So, what's a chronic extremist such as myself to do? First off, saying that I can't practice moderation is incorrect; I'm reminded of a scene from The Wonderful World of Disney's Noah, which was a modern adaptation of the story in Genesis, where the present-day ark-builder finds that "can't" was literally cut out of their dictionary by his late wife prior to her death. Sure, exercising moderation may be difficult, but that doesn't make it impossible. Also, there have been times where big-time downers were just as annoying as Paul Mitchell; I'm reminded of an old friend whose every statement sounded as negative as a Linkin Park song. True, he had been through some hard times; his marital troubles, which led to separation and, later, divorce, broke the hearts of many who knew him. Still, his comments on nearly everything were redolent with despair, and, to be frank, it was a bit frustrating at times. I would say that people like him, as well as the Paul Mitchells of the world, are both Tim Taylor-style examples: they show me what not to do.
One thing I've heard over the years is, "You don't have any self-respect." Though it's been over half a decade since someone spoke those exact words to me, the general meaning has been delivered to me from friends and others in various ways. Usually, people have said that because I did something no one should be doing, but wasn't the least bit embarrassed when I was caught doing it, or because my hygiene skills were not up to par. In recent years, I have tried to become better about that, but breaking bad habits that I've pretty much had my whole life has proved rather challenging.
I'd like to think that I'm a happier person--and, therefore, love myself more--because of recent changes in my life. I used to have my parents drive me everywhere I wanted to go; now, I take the bus to work, and walk to places in my neighborhood when I can. Previously, any item that I wanted that wasn't available at a yard sale had to be handed to me, due to my lack of income; now that I have a job, I can buy what I want with money I earned myself. In years past, I was frustrated because I had too much spare time on my hands, and sometimes took it out on my friends; having a job and filling my spare time with entertainment changed that. Yes, I am proud of my achievements, but I don't want to become overly proud of what I've done; remember Proverbs 16:18?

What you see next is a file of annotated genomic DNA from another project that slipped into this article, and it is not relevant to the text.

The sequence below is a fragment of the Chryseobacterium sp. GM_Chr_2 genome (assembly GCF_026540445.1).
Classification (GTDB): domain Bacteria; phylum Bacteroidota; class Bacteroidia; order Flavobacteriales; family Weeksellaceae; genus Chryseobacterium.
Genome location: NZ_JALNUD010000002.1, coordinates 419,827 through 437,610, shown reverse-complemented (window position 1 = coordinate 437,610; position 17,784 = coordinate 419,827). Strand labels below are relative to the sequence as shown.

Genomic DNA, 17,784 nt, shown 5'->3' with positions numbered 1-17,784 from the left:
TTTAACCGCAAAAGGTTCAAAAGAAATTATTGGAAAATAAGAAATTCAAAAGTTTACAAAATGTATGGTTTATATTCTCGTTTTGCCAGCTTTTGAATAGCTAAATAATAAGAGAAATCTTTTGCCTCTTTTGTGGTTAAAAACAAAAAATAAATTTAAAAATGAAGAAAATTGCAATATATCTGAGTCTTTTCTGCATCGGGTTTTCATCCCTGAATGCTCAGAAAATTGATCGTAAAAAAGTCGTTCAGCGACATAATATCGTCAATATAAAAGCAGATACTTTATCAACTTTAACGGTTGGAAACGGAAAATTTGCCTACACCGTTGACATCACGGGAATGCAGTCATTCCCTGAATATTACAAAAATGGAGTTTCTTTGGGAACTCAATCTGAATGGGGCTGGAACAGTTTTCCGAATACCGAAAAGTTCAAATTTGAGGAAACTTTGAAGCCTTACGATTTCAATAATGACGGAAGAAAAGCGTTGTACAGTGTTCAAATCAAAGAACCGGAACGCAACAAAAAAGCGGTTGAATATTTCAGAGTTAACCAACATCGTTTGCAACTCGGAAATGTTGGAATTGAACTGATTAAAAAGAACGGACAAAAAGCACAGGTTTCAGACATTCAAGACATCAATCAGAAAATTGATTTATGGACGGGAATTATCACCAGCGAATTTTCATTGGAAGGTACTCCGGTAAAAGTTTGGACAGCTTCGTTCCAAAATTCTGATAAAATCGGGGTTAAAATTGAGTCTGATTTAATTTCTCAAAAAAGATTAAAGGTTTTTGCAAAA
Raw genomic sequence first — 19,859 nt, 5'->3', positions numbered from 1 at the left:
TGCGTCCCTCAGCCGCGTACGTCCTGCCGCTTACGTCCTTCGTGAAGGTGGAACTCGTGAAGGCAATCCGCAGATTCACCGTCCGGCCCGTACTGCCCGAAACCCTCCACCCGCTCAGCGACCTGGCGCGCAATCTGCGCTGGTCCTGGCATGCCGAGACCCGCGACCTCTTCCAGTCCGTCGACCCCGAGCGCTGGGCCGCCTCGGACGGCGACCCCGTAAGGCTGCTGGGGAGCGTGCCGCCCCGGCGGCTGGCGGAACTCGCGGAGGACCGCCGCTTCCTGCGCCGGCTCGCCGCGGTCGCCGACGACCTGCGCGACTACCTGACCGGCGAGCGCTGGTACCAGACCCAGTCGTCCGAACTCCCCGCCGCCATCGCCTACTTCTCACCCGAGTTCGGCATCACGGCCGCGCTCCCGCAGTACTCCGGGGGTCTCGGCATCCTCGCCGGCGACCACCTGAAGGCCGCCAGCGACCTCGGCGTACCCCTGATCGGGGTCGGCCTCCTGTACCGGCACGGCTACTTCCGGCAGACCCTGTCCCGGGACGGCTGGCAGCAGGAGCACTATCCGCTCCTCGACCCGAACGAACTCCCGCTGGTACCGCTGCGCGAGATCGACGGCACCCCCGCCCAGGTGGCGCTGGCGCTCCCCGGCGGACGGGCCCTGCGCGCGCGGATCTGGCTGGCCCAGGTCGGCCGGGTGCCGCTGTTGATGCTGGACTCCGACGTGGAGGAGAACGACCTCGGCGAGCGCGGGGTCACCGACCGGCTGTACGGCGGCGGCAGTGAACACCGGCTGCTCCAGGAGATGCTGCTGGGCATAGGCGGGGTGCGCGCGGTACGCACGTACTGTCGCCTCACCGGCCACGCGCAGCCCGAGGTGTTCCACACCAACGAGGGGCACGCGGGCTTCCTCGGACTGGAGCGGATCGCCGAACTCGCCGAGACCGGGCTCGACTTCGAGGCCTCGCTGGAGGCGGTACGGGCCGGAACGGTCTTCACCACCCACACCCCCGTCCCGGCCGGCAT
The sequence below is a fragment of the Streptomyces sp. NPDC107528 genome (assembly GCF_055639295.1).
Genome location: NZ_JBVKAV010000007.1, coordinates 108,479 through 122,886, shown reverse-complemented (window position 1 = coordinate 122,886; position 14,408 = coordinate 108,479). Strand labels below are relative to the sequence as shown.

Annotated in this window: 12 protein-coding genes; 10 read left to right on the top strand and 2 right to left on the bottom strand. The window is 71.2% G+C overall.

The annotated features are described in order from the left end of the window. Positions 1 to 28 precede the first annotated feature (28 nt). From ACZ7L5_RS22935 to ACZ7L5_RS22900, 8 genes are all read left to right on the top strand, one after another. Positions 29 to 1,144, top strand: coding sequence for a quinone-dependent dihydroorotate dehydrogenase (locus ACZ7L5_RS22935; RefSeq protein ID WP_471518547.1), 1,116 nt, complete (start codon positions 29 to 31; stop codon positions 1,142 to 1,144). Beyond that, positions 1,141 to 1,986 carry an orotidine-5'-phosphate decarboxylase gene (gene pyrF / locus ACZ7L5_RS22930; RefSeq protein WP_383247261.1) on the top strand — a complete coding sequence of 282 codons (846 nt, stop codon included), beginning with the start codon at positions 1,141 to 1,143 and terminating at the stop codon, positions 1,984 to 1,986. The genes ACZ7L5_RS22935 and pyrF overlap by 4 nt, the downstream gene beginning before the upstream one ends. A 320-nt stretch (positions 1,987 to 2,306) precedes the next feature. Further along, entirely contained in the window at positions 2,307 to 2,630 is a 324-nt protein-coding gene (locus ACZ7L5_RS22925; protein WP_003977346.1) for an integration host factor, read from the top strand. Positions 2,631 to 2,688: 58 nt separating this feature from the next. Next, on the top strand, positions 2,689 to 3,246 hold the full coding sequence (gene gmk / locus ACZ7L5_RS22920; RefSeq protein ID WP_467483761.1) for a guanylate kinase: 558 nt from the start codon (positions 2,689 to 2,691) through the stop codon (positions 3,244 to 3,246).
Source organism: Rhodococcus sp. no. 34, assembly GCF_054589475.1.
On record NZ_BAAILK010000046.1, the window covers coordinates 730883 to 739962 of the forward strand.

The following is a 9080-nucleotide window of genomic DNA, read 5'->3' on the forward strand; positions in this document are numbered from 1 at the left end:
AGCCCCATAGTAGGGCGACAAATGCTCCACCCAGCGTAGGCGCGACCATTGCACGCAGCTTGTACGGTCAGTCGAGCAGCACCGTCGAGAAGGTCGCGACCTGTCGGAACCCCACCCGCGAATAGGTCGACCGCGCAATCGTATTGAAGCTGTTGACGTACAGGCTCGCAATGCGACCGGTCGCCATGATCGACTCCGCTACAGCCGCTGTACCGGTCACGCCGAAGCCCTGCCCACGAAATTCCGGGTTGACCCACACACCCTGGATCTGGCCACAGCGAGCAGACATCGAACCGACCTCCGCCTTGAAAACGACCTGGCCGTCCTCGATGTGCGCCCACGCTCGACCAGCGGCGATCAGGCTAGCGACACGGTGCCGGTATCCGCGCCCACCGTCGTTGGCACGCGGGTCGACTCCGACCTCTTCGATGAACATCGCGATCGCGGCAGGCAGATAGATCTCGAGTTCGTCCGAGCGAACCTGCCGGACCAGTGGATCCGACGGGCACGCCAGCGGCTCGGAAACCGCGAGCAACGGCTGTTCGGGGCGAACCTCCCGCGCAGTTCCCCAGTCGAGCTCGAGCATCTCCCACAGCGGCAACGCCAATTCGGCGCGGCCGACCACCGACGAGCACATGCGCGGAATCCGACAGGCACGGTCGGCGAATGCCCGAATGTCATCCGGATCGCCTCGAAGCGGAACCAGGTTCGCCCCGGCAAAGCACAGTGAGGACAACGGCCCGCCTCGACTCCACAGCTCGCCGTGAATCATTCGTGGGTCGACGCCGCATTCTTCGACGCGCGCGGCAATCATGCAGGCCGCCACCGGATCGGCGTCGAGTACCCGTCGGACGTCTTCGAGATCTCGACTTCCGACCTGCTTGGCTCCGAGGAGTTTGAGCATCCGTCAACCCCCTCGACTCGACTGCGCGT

Loving yourself just the right amount seems to be a tightrope walk, at least for me. Doing it too much is sinful; however, not loving yourself is an insult to the One who created you. I'm hoping that maybe, just maybe, I can learn to have better self-esteem without becoming a Paul Mitchell clone.
I will end with two points. First one: When you see something on television you don't like, for whatever reason, you at least have a desire to change the channel. If you can't find something worth watching on television, you might put a DVD or video on, or turn on the radio, or read a book, or find something online to do. Well, at the end of the day, I have to look back at what's happened since I woke up and ask, "Do I like what I see?" A day like today is a good one; I got quite a bit done at work today, and my newly refurbished iPod came back. However, if I lost my temper, or made an unkind statement to or about someone, then that makes for a bad day, but it's my own fault. If I'm going to love myself, I have to be someone that I can love, which goes back to the Golden Rule: doing to others what you would want them to do to you.
Last one: Let's say you were attending a surprise birthday party for a friend. You're hiding in the shadows, and the birthday boy or girl comes in, and you all yell, "Surprise!"...when your friend immediately walks out, gets in his/her car, and drives off without a word. Wouldn't you be offended that he/she refused to attend a party where tons of people came to celebrate him/her? Well, I hate to say it, but that's how I've been. People wanted me to celebrate who I was, what I could do, what talents I had, and the adversity I've overcome...but I was too busy despising myself to even think about doing it. I have friends and family who love me; now, it's time I learned to love myself. It'll be a hard road, but I know I can do it. Can you help me with that?